Automobile Magazine Previews the 2013 Lexus GS 350


2013 Lexus GS 350

For the most part, Jason Cammisa’s Automobile Magazine review of the camouflaged 2013 Lexus GS 350 is another excellent preview of the fourth-generation sports sedan — these quotes really stood out to me:

The driving position is very BMW (i.e. perfect), with all primary controls easily reachable and the steering wheel positioned perfectly to hold at nine and three o’clock. Though overall length remains the same, an all-new platform gives the GS twenty-five percent more trunk space and a larger back seat. Additional width assists in both elbow room and handling, and headroom has been increased thanks to a lower seating position.

Can’t wait to get the full details on how Lexus squeezed more space out of the same overall length — all this extra room is very impressive.

An optional sport package called Lexus Dynamic Handling System, or LDHS, contains active dampers and four-wheel steering with variable-ratio rack. With or without the system, the GS shows exemplary body control and a smooth ride. The old GS’ harsh ride is gone without a trace — though again, our drive was confined to smooth roads. The V-6’s exhaust is audible from behind almost all the time, but fades away into the background under leisurely cruising. Under load, a surprising amount of intake noise combines with the exhaust making lots of pleasant music.

First real impression I’ve read of the GS’ sound, which I’ve been expecting to show some hint of what Yamaha did with the LFA’s exhaust.

Cammisa also has some complaints, including an interesting detail about the new interior controls:

First up is the BMW-style turn signal stalk (the stalk always returns to the center rather than staying where you left it; a computer controls the cancel function). The GS’ chief engineer defended the system saying that European customers want it, but we find conventional turn signals work better — especially in the case of Lexus’ first attempt: the GS forces you to actuate the turn signal in the wrong direction to cancel a signal. (BMWs now allow you to cancel by actuating the switch in the same direction.)

Overall, it’s an insightful and fully-balanced review — too bad that it ends with some rambling about the RX, ES, LFA, and how Lexus is the new Buick.

Read the full 2013 Lexus GS 350 Review from Automobile Magazine

Comments


  • http://www.facebook.com/RDS.Alphard Yong Thian Ding

    If that’s the new GS’s signal stalk … it had minus a BIG mark in my mind !

  • Shane From Australia

    Seriuosly … take every report with a very small grain of salt – ‘Autoblog’s review states the new GS is lighter with quicker transmission responses/shifts while ‘Automobile’ says the new GS is heavier with slower transmission reactions …. pffttt !!

     

  • Brendan

    I’ve been wishing for the BMW-style turn signal stalk forever. It’s such a simple device I feel it’s been overlooked in the past. The ’10 LS finally got the ability to automatically flash the signal 3 times when you move the stalk slightly in either direction. Hopefully this means we’ll see this innovative “no-brainer” feature across the board soon.

  • McLexisLVN

    This thing is awesome.  It’s going to put the the M5 to shame.  I predict it’s going to beat the M5 and AMG E-class Nurburing times!!!!  Way to go Lexus!!!!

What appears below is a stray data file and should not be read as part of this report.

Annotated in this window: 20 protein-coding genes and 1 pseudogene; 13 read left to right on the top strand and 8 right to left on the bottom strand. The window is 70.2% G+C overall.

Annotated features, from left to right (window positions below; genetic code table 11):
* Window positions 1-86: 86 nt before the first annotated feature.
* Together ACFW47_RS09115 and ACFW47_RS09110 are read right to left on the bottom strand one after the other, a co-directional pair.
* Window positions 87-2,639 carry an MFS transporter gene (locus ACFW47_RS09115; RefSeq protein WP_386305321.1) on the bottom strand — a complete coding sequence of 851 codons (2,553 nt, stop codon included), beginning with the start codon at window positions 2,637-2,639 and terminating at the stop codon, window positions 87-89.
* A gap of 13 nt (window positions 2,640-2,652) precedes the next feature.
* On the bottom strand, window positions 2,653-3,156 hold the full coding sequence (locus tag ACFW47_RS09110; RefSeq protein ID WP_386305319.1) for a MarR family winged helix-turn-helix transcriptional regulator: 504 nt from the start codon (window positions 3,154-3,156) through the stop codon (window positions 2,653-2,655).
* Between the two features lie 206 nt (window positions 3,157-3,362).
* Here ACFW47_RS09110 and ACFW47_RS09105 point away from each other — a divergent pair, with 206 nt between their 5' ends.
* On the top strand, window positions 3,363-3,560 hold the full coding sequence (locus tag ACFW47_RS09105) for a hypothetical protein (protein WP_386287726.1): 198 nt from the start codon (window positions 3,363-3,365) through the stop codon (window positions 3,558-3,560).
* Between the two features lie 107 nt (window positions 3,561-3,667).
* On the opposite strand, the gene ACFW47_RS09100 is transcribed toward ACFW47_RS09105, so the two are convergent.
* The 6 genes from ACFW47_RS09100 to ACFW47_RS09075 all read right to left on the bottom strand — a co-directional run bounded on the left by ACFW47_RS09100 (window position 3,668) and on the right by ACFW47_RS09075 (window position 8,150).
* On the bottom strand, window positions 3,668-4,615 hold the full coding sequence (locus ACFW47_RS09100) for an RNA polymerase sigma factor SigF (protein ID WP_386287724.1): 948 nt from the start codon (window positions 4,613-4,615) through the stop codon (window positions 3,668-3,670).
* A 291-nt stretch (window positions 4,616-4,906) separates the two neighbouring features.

• http://www.facebook.com/RDS.Alphard Yong Thian Ding

    Well … Lexus GS currently only have 250 , 350 , 350 F-Sport , 450h & 220d , how can Lexus beat M5 or E63 with those model ? haha

  • PG

    Only if they actually release a GS-F and it can match the power numbers of the German super-sedans. This means a GS-F would need at least 550 hp to even be considered a true rival for the Germans.

  • http://www.facebook.com/RDS.Alphard Yong Thian Ding

    You can always go for lighter to get handling before power … because for Nurbugring , power really isn’t everything if your car is heavy like a brick (GT-R is exception as it have advance AWD that Toyota/Lexus don’t have) .

  • PG

    Going for weight reduction and handling instead of power might work if your reference is the AMG. But no way the same applies to the M as well. M GmbH simply has too much experience on the ‘Ring compared to Lexus. Even the very first M cars were tuned on the ‘Ring. As much as I like Lexus, in terms of handling, BMW M is still the benchmark. And considering how they worked their magic on the really overweight X6 and X5, they sure won’t have trouble to make a 5 series fast around the Nürburgring.

  • http://www.facebook.com/RDS.Alphard Yong Thian Ding

    Lexus had recently lapped their LFA Nurburging Edition on Nurburging Nordschleife in 7:22 … if you applied light-weight study of the LFA to the GS-F (which the regular GS already have some of it) & the suspension adjust , I think the GS-F would be as fast as a M5 or E63 AMG on Nur Nord even it’s powered by a 3.5-liter Super Charged engine instead of 5.0-liter V8 .

    But well … this is just my thought .

  • http://twitter.com/_mattwong_ Matt Wong

    200d? thought the diesel version was not going to be released? 

  • http://twitter.com/_mattwong_ Matt Wong

    200d? thought the diesel version was not going to be released? 

  • LexusFan

    Just as fast?  It would be faster.  The GS-F will be the king of Nurburing no doubt!

  • http://www.facebook.com/RDS.Alphard Yong Thian Ding

    Don’t say that too early … German haven’t put their M5 , CLS63 & E63 AMG yet while American still able to update their CTS-V into something like CTS-V XX or something .

    Lexus would be fast on Nur Nord , maybe around 7:50 per lap … but I won’t said it will be the King as Lexus currently only have experience of LFA on Nur , as Street Car .

  • http://lexusenthusiast.com krew

    Considering all the “firsts” we’re seeing with the GS, I imagine plenty of these new features will be making their way across the entire lineup.